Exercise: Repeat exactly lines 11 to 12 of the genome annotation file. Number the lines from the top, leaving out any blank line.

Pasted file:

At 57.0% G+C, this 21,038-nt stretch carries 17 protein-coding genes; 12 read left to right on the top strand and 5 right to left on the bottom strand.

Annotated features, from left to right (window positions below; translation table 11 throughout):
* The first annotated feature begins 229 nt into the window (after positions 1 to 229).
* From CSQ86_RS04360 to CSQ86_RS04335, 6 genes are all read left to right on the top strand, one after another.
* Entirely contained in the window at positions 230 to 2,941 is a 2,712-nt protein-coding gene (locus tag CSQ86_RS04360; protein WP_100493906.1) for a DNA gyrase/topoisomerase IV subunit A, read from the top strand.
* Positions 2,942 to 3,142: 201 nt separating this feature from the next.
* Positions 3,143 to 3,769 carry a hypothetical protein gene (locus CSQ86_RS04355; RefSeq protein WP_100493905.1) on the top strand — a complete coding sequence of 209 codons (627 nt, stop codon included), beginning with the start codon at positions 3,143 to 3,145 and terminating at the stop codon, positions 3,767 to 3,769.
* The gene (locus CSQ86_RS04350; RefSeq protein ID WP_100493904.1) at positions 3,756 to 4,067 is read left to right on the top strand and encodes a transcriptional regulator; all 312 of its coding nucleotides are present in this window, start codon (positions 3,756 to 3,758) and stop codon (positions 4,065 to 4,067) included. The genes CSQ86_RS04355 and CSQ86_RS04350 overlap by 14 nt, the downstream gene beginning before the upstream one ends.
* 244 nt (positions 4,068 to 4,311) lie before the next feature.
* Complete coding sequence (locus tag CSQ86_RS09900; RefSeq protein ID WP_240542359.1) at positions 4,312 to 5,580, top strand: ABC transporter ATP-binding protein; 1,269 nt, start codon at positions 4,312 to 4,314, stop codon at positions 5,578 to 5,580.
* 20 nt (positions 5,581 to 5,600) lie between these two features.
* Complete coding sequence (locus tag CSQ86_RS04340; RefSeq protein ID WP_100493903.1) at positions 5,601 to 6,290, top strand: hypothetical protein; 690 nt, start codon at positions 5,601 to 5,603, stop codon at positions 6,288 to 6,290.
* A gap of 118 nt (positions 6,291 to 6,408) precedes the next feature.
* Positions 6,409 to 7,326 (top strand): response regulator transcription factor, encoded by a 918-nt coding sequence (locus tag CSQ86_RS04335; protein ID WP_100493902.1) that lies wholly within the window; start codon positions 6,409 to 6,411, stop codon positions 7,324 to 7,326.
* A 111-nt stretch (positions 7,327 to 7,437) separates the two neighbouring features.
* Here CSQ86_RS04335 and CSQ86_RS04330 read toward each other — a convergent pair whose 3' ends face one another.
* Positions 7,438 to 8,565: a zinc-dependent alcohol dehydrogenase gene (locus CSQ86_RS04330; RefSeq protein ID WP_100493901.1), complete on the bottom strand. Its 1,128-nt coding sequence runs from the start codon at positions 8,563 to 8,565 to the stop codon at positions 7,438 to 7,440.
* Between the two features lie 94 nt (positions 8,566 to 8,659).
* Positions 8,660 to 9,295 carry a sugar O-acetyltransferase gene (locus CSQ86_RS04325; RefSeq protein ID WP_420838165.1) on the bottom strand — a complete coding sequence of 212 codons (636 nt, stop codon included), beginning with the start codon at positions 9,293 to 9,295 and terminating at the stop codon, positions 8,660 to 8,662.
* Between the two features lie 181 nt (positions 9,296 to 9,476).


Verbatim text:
* 20 nt (positions 5,581 to 5,600) lie between these two features.
* Complete coding sequence (locus tag CSQ86_RS04340; RefSeq protein ID WP_100493903.1) at positions 5,601 to 6,290, top strand: hypothetical protein; 690 nt, start codon at positions 5,601 to 5,603, stop codon at positions 6,288 to 6,290.